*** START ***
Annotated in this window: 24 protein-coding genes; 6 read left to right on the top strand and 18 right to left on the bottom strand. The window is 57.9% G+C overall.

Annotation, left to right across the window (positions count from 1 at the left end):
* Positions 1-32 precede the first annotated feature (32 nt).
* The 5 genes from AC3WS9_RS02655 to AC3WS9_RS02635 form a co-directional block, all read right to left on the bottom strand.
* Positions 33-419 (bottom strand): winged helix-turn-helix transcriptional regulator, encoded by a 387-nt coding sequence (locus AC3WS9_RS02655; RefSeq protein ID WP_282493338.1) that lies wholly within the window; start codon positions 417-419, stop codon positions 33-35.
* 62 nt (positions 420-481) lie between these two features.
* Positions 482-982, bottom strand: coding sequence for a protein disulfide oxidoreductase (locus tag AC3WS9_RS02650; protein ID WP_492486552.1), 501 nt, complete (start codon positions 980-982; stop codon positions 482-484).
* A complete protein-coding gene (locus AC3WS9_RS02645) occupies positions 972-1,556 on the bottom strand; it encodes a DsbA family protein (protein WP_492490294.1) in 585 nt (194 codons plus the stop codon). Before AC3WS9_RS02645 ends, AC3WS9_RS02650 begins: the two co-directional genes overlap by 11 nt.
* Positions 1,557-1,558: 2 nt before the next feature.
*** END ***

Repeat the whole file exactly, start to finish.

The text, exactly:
Annotated in this window: 24 protein-coding genes; 6 read left to right on the top strand and 18 right to left on the bottom strand. The window is 57.9% G+C overall.

Annotation, left to right across the window (positions count from 1 at the left end):
* Positions 1-32 precede the first annotated feature (32 nt).
* The 5 genes from AC3WS9_RS02655 to AC3WS9_RS02635 form a co-directional block, all read right to left on the bottom strand.
* Positions 33-419 (bottom strand): winged helix-turn-helix transcriptional regulator, encoded by a 387-nt coding sequence (locus AC3WS9_RS02655; RefSeq protein ID WP_282493338.1) that lies wholly within the window; start codon positions 417-419, stop codon positions 33-35.
* 62 nt (positions 420-481) lie between these two features.
* Positions 482-982, bottom strand: coding sequence for a protein disulfide oxidoreductase (locus tag AC3WS9_RS02650; protein ID WP_492486552.1), 501 nt, complete (start codon positions 980-982; stop codon positions 482-484).
* A complete protein-coding gene (locus AC3WS9_RS02645) occupies positions 972-1,556 on the bottom strand; it encodes a DsbA family protein (protein WP_492490294.1) in 585 nt (194 codons plus the stop codon). Before AC3WS9_RS02645 ends, AC3WS9_RS02650 begins: the two co-directional genes overlap by 11 nt.
* Positions 1,557-1,558: 2 nt before the next feature.